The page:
Cover image of "The Last Jews in Berlin," a book about how Jews survived the Holocaust in Berlin

When we consider the fate of the Jews in Europe during the Nazi years, our thoughts tend to drift toward stereotypical images. The gas chambers at Auschwitz and other death camps. And doomed Anne Frank cooped up in hiding for two years until she was betrayed. Both images are accurate, as they reflect the experience of millions of European Jews. But there were exceptions, and their experiences tell us a great deal about life in Nazi-dominated Europe. Author Leonard Gross does an excellent job conveying the alternate reality they represented in The Last Jews in Berlin. Yes, it’s true. Jews survived the Holocaust in Berlin.

How the book came about

Gross, an author best known for his novel The Memoirs of JFK, did not begin the project that resulted in this book. “The interviews on which much of this book is based,” he writes at the outset, “were actually begun a decade before I became involved… In 1967 Erik Lasher, an editor and writer, journeyed to Berlin in the hope of finding Jews who had spent the entire war in that city. . . Eighteen men and women responded” to advertisements he placed in a Jewish community newspaper published there. “He interviewed all of them, as well as other survivors to whom their stories led him. All the interviews were extensive, and all of them were taped.

“However, Lasher was unable to continue work on the book” because it upset him so much. Several years later, he told Leonard Gross about the project and agreed to place it in his hands. Although eleven years elapsed between Lander’s interviews and Gross’s followup trip to Berlin in 1978, he was able to corroborate the essentials and most of the details they related. The Last Jews in Berlin is the result. When the book finally saw print in 1982, it became a New York Times Bestseller.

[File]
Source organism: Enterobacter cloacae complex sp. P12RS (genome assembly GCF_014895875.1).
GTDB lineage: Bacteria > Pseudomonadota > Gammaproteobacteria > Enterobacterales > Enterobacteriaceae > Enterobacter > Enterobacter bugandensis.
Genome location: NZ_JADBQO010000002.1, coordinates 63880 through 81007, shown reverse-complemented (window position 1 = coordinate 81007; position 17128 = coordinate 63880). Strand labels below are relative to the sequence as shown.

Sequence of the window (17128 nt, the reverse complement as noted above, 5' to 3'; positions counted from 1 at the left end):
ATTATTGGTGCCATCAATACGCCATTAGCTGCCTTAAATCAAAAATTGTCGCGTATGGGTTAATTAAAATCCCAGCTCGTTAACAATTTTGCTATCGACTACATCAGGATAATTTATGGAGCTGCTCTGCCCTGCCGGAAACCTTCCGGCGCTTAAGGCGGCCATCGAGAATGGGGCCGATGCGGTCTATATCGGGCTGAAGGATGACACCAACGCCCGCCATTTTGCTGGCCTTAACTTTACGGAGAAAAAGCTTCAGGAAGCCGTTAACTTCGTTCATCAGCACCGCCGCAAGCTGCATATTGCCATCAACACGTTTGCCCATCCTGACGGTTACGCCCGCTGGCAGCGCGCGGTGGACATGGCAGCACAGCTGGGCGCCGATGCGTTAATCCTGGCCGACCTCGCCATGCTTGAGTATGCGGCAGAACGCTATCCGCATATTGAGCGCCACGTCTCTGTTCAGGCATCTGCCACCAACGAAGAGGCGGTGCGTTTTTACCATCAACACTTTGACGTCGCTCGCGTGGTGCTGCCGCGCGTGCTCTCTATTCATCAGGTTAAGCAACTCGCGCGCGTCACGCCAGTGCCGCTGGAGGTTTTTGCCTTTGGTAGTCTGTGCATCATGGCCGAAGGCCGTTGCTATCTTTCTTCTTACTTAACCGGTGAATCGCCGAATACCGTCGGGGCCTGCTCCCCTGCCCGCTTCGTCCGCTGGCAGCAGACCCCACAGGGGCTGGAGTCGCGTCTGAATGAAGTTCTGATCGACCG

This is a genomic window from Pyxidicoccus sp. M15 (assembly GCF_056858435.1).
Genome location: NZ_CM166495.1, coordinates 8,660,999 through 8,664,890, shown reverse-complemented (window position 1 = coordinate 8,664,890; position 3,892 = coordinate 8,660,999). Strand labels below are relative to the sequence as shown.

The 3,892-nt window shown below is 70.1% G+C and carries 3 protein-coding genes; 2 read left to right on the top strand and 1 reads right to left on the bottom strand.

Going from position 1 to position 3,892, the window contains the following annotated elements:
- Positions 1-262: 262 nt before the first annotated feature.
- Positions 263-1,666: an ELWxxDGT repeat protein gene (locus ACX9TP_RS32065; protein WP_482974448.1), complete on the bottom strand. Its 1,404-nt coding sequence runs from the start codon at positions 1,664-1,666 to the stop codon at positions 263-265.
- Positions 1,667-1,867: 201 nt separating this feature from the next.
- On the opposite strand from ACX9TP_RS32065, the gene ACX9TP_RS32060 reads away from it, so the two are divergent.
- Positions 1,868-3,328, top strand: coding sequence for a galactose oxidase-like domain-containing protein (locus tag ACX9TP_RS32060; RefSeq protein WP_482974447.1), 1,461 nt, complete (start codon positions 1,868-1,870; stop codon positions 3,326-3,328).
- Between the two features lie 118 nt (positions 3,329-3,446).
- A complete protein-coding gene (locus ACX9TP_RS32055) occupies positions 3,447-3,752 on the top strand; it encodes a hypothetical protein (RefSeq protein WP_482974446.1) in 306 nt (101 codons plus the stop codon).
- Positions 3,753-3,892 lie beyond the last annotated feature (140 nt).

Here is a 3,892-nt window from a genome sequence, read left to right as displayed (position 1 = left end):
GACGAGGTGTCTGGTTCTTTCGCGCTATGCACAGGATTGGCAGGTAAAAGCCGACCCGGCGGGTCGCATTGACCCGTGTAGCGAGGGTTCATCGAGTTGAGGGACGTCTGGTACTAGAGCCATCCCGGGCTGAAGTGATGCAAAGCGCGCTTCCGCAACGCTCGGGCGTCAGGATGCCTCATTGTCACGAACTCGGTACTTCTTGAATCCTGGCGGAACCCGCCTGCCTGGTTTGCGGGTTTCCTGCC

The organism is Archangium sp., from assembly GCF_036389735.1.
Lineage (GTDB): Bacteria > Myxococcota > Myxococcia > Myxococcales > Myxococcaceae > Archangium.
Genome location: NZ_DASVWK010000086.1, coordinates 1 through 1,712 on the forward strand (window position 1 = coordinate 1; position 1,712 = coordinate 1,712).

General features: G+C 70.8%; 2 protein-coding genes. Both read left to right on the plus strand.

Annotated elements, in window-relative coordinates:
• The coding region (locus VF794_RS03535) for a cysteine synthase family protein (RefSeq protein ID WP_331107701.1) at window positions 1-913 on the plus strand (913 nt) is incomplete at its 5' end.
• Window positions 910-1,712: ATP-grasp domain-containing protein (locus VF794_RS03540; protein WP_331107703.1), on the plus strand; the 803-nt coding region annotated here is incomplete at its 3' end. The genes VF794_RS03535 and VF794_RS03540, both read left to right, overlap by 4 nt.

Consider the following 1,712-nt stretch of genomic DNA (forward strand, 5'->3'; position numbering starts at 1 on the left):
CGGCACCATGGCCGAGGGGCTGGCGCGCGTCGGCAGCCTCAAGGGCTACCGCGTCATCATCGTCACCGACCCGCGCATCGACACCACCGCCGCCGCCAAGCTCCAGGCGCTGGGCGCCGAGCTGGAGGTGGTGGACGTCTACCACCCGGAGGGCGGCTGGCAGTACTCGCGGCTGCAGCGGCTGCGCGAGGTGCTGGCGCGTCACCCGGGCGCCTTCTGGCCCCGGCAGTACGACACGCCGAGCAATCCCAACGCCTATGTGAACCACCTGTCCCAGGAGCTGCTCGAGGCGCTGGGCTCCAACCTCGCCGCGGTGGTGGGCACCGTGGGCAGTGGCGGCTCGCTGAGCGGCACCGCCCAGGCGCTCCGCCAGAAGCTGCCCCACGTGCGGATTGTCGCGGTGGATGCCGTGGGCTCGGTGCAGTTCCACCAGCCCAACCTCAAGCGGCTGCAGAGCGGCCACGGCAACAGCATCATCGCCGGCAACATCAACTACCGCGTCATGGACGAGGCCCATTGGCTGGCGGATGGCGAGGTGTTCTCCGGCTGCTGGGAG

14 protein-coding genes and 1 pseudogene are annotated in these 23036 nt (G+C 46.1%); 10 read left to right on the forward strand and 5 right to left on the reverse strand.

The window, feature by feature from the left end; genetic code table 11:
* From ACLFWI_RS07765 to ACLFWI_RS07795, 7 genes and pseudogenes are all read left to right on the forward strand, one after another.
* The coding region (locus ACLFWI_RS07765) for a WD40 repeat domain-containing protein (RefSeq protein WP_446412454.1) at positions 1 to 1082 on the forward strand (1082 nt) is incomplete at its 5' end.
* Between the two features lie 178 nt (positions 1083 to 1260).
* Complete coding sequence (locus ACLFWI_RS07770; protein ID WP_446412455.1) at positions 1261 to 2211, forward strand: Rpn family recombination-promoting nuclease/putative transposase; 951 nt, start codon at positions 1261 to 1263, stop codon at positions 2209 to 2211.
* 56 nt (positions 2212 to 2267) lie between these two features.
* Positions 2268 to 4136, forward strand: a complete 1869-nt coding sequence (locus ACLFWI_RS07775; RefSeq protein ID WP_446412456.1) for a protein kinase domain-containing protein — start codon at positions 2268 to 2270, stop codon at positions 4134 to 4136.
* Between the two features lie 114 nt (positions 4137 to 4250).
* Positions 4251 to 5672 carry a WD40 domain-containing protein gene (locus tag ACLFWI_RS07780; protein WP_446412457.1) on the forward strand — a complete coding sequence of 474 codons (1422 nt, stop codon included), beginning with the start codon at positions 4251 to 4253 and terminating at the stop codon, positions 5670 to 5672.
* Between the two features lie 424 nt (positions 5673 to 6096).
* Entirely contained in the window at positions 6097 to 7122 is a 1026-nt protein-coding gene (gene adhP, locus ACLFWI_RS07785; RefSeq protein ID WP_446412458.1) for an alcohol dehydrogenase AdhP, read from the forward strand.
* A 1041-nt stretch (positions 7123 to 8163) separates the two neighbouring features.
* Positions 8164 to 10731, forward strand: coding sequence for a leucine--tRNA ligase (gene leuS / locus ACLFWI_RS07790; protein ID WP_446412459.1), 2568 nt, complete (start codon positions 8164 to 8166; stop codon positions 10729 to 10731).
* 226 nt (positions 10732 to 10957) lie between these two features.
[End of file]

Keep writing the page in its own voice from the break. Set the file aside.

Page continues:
Keep in mind that the original interviews on which this book is based were conducted in 1967, just twenty-two years after the end of World War II, when memories of the time were still vivid in many survivors.

The Last Jews in Berlin by Leonard Gross (1982) 354 pages ★★★★★ 

A sight familiar in 1930s Germany, experienced by many of the Jews who survived the Holocaust in Berlin
Adolf Hitler reviewing Hitler Youth on parade in Berlin in 1938. Imagine what it would have been like to be a Jew living there at the time. Image: United States Holocaust Memorial Museum

A rapidly shrinking community

Surprisingly, even by the close of hostilities in May 1945, a thousand Jews survived in Berlin. They were but a shadow of the vibrant community of 160,000 people that existed when Adolf Hitler came to power in 1933. [A total of some four million people lived in metropolitan Berlin at the time.] The city’s Jewish population was “approximately one-third of a German-Jewish population of 500,000 persons who, by and large, considered themselves at least as German as they were Jewish.” Jews had made innumerable contributions to the nation—in science, business, the arts, medicine, and law . And they had volunteered and fought for the German Empire in World War I in disproportionately large numbers. Despite all that, “by September 1, 1939, when World War II began [in Europe], the Jewish population had been cut in half.” Hundreds of thousands had fled, committed suicide, or fallen victim to murders perpetrated by Nazi thugs.

Many Jews still in Berlin when the “Final Solution” began

By the time of the notorious Wannsee Conference on January 20, 1942, where the Nazi hierarchy agreed on the “Final Solution,” propaganda minister Joseph Goebbels estimated that “there are still 40,000 Jews in Berlin.” For a year, Goebbels lobbied Hitler to authorize the complete removal of Jews from the nation’s capital. Finally, on “February 27, 1943, units of Hitler’s elite corps, the S.S., undertook a lightning roundup of Berlin’s Jews.” They were predictably efficient.